Business Incubator course at South mimics real world of business

Julianne Crawford, staff reporter

The Business Incubator course at South teaches students how to create a successful business from the passions they have. According to Michael MacFadden, the Business Incubator teacher, this full year elective combines entrepreneurship skills with the opportunity to create a business idea that could have the potential to receive funding from investors.

In the class, students pitch a business idea and then learn how to make it come to life.  The ideas are kept “scalable” and “actionable” in order to create a more realistic idea at the beginning level of a high school student, on what the real world experience is like to run a business.  MacFadden says that the best ideas are ones that students are the most passionate about.  

“You can choose the idea that you think has the best market opportunity,” MacFadden said. “[For example], if [you] could create the next Facebook, [you’d] have riches beyond [your] wildest dreams. That could present a challenge if you’re not really passionate about creating the next big social network. The idea is going to fizzle out. But if you’re really interested in [something like] snowboarding, then building a business in that space won’t feel like work. It’s going to feel like the thing you want to do the most.”

Seniors Drew Gonzalez and Dylan Garvey carried that advice into creating their own business called “One Stop Lacrosse” that caters to individuals across Glenview and to nearby park districts. The company rents lacrosse equipment to beginning players in order to lessen the price tag on trying out the sport. According to Garvey, both Gonzalez and Garvey have experience in lacrosse and were interested in creating a business revolving around their hobby.

“I was inspired to start a business because I thought it would be fun and I also wanted [to] be my own boss and [have] something to call my own,” Garvey said.  “The business started because I have played lacrosse my whole life and Drew played until sophomore year, so it was something we were passionate about.”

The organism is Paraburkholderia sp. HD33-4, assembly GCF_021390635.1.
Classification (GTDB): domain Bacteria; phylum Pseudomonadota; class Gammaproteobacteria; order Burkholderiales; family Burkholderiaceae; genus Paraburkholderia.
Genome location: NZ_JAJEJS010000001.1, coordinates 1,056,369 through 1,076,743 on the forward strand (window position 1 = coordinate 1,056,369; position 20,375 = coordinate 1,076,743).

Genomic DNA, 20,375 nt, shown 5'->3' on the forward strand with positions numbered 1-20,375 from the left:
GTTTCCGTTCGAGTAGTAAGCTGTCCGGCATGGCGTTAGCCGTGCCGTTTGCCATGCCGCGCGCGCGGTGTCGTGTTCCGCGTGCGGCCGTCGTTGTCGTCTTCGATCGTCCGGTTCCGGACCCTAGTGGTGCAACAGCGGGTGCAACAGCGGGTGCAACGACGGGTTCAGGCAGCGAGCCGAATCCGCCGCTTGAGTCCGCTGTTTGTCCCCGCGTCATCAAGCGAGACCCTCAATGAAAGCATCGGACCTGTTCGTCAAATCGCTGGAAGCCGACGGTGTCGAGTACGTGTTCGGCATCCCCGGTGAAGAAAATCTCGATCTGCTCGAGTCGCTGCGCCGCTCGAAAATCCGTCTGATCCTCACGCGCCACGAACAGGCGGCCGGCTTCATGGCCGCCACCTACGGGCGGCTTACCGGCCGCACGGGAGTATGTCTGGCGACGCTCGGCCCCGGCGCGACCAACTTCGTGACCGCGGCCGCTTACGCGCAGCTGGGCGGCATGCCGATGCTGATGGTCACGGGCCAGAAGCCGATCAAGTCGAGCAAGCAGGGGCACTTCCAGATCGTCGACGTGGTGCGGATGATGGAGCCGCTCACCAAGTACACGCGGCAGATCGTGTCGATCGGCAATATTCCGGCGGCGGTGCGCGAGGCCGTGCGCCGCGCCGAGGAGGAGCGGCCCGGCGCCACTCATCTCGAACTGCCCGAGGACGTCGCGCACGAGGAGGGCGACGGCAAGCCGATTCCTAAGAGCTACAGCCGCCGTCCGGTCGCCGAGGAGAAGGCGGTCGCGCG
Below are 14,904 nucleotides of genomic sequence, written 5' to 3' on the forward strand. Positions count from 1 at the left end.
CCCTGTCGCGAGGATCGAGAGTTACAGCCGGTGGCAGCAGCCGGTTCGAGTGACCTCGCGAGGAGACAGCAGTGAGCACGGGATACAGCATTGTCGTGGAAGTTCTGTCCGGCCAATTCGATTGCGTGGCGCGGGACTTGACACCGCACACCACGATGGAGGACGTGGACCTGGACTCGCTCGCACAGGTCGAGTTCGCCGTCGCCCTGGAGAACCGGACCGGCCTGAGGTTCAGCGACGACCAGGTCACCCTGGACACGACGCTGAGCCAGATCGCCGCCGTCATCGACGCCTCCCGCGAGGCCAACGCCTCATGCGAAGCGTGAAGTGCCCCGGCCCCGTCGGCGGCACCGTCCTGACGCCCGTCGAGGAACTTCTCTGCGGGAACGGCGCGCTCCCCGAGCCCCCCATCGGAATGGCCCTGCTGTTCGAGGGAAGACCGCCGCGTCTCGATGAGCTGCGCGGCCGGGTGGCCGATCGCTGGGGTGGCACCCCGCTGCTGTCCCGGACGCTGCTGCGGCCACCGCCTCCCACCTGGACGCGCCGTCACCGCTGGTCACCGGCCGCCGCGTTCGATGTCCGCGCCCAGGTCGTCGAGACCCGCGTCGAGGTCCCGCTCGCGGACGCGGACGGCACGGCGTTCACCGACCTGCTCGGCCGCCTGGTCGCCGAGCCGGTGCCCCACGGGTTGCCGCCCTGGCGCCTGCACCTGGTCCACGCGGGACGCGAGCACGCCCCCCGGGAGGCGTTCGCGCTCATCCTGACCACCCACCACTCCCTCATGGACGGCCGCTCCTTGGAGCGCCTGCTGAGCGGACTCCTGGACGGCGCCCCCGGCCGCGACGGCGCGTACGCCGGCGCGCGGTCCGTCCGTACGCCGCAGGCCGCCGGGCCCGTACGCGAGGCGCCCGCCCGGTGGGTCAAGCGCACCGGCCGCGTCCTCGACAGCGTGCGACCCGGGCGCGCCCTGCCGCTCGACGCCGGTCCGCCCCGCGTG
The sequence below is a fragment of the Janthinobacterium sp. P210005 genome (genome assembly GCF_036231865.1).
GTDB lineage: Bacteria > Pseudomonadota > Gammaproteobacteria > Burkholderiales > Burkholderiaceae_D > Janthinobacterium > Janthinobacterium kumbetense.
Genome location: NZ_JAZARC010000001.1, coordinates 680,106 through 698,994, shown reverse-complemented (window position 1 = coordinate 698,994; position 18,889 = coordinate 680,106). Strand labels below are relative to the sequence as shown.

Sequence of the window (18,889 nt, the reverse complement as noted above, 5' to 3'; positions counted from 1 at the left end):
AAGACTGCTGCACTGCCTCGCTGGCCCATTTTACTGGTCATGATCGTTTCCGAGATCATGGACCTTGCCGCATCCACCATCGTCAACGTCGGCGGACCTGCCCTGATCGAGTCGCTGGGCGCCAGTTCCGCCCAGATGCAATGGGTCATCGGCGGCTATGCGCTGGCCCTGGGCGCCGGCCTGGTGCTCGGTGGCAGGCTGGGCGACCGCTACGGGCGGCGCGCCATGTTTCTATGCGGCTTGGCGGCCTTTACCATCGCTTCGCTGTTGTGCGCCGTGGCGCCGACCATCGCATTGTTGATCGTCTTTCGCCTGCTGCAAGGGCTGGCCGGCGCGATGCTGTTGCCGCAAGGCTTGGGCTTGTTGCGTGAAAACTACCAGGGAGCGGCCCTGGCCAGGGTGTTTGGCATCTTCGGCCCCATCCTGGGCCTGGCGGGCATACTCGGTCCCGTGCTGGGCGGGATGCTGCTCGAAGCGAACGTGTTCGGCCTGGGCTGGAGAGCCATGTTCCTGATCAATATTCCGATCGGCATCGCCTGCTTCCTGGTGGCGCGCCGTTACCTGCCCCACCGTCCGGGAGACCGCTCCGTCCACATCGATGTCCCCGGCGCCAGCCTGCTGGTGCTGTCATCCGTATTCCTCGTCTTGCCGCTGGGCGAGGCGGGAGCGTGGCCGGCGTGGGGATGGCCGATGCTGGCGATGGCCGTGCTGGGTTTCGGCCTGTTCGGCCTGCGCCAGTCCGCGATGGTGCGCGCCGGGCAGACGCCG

According to Garvey, the class also has opportunities for high school entrepreneurs by presenting ideas in front of businessmen and women to deepen the students’ understanding of the world of business.

“The class helps with speaking skills, working with others and lets students hear from business professionals as well as talk to them and creating connections,” Garvey said.  “From this experience I have [been] able to back up my business and reasoning behind the things we do and it really helped to go through that experience.”

In addition to speaking to business professionals, the class uses real world issues and aims to create solutions that consumers would be willing to pay for, according to MacFadden.

“One of the key reasons [that students should take the class] is [because] students are learning problem solving and problem identification,” MacFadden said.  “Teaching students how to build a business is also giving them a framework to approach any challenges they face in the future, whether it be in a business scenario, work or life.”

Junior Lily Dolan’s business, BestFit, is a website that helps find the user’s best fitting men’s dress shirt on Amazon. Dolan described how the class’s focus on startup business was appealing to her because of the variety of business-related skills students could try.

“We have learned how to pitch [and] how to draft a business model [in addition to] some marketing tips and website development skills,” Dolan said. If you want to do business but are not sure of what specifically, starting a business can help because you are essentially working on marketing, web development, supply chain, accounting and [much] more. Instead of having to choose a specific career, [you] can do a bit of everything.”

MacFadden described how the class is predicated upon a methodology called Lean Methodology, which is the traditional framework for building a business and covers a wide variety of skills. MacFadden says that Lean Methodology helps carry his student’s businesses past South.

“We have students that have gone through the process of doing a provisional patent search that are now working with a patent attorney [and other students] who are in the process of filing paperwork to form a LLC [Limited Liability Company],” MacFadden said. “These are real authentic things that students are going to be able to bring with them into the real world.”